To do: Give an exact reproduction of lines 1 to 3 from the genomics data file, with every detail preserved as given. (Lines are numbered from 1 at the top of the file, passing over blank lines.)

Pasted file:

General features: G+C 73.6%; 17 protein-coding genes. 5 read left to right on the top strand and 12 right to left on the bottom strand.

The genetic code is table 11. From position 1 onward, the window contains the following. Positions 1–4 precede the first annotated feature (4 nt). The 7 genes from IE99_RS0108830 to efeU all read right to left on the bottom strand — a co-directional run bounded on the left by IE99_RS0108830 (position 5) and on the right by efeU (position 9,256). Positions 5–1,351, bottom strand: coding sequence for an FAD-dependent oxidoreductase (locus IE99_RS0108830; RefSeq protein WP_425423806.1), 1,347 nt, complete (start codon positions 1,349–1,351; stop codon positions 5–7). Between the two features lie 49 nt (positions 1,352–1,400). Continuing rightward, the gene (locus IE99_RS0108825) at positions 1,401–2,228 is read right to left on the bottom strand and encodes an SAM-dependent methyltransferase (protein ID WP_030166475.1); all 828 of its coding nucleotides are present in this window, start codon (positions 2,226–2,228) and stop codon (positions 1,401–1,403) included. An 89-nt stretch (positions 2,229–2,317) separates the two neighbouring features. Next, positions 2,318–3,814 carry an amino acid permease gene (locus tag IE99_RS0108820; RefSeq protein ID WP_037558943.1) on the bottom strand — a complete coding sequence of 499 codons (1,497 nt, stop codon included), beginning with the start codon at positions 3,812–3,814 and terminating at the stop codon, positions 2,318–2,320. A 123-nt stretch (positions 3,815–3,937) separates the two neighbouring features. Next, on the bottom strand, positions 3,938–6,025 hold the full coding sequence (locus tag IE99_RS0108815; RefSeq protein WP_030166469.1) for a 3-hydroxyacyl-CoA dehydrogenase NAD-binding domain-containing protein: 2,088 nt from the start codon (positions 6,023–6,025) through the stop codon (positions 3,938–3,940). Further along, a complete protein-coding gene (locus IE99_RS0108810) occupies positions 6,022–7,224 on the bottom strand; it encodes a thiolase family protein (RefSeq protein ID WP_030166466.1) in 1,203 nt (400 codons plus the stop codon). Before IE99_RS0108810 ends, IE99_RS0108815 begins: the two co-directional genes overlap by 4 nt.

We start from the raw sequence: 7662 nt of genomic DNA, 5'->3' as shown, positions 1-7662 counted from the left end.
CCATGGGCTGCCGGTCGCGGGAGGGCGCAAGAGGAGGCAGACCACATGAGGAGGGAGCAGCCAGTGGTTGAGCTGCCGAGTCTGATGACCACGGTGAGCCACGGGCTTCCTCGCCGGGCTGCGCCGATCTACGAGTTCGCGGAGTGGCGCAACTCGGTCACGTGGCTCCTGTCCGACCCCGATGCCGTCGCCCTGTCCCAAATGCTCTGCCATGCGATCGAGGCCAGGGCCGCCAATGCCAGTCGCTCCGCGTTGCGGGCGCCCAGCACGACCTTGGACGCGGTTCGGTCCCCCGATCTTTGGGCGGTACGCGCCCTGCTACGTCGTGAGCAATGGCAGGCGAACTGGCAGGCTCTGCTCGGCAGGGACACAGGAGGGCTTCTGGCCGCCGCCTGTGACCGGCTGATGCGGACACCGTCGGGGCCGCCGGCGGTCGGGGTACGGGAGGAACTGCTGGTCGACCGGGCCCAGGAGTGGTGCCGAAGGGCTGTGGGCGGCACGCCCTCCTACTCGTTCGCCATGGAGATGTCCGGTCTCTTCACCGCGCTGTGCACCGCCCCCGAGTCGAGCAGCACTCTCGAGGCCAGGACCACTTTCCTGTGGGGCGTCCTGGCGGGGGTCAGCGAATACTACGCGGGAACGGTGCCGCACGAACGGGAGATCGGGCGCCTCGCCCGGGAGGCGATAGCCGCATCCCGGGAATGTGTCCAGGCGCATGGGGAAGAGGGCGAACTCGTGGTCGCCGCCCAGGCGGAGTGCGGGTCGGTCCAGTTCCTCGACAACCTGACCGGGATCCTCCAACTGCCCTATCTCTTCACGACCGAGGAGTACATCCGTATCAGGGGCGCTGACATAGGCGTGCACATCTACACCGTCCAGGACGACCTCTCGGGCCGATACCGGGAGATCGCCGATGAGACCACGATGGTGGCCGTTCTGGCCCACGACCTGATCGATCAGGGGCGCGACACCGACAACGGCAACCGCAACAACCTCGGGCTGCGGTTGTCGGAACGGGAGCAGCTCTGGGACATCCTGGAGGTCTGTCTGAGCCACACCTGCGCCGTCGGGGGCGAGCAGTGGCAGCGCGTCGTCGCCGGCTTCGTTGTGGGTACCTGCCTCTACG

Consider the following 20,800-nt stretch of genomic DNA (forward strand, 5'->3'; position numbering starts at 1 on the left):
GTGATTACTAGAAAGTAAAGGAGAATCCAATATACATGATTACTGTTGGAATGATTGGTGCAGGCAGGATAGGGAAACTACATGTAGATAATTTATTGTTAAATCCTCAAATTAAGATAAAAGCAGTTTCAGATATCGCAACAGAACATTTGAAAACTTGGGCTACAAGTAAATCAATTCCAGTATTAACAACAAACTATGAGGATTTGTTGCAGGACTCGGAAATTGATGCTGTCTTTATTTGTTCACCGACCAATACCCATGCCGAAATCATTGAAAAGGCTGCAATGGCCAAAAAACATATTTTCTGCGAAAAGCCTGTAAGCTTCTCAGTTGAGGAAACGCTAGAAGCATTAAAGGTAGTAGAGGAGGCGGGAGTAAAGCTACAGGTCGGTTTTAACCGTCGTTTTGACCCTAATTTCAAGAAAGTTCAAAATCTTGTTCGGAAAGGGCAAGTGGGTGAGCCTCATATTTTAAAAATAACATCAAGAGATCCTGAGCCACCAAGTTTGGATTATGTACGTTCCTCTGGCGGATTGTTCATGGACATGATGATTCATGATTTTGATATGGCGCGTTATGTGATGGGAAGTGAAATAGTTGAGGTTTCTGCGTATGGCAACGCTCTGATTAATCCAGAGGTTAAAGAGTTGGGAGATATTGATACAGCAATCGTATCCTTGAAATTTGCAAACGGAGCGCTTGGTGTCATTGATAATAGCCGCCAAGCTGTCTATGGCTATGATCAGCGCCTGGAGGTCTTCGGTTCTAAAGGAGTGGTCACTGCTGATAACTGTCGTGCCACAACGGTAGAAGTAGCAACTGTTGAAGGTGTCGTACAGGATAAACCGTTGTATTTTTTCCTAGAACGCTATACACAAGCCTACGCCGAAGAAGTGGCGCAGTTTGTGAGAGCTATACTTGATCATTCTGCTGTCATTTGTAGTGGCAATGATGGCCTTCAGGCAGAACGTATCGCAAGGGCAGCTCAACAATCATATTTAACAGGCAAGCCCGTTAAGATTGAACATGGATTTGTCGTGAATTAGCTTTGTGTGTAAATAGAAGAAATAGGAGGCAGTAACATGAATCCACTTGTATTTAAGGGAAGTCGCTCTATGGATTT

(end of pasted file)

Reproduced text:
General features: G+C 73.6%; 17 protein-coding genes. 5 read left to right on the top strand and 12 right to left on the bottom strand.

The genetic code is table 11. From position 1 onward, the window contains the following. Positions 1–4 precede the first annotated feature (4 nt). The 7 genes from IE99_RS0108830 to efeU all read right to left on the bottom strand — a co-directional run bounded on the left by IE99_RS0108830 (position 5) and on the right by efeU (position 9,256). Positions 5–1,351, bottom strand: coding sequence for an FAD-dependent oxidoreductase (locus IE99_RS0108830; RefSeq protein WP_425423806.1), 1,347 nt, complete (start codon positions 1,349–1,351; stop codon positions 5–7). Between the two features lie 49 nt (positions 1,352–1,400). Continuing rightward, the gene (locus IE99_RS0108825) at positions 1,401–2,228 is read right to left on the bottom strand and encodes an SAM-dependent methyltransferase (protein ID WP_030166475.1); all 828 of its coding nucleotides are present in this window, start codon (positions 2,226–2,228) and stop codon (positions 1,401–1,403) included. An 89-nt stretch (positions 2,229–2,317) separates the two neighbouring features. Next, positions 2,318–3,814 carry an amino acid permease gene (locus tag IE99_RS0108820; RefSeq protein ID WP_037558943.1) on the bottom strand — a complete coding sequence of 499 codons (1,497 nt, stop codon included), beginning with the start codon at positions 3,812–3,814 and terminating at the stop codon, positions 2,318–2,320. A 123-nt stretch (positions 3,815–3,937) separates the two neighbouring features. Next, on the bottom strand, positions 3,938–6,025 hold the full coding sequence (locus tag IE99_RS0108815; RefSeq protein WP_030166469.1) for a 3-hydroxyacyl-CoA dehydrogenase NAD-binding domain-containing protein: 2,088 nt from the start codon (positions 6,023–6,025) through the stop codon (positions 3,938–3,940). Further along, a complete protein-coding gene (locus IE99_RS0108810) occupies positions 6,022–7,224 on the bottom strand; it encodes a thiolase family protein (RefSeq protein ID WP_030166466.1) in 1,203 nt (400 codons plus the stop codon). Before IE99_RS0108810 ends, IE99_RS0108815 begins: the two co-directional genes overlap by 4 nt.

We start from the raw sequence: 7662 nt of genomic DNA, 5'->3' as shown, positions 1-7662 counted from the left end.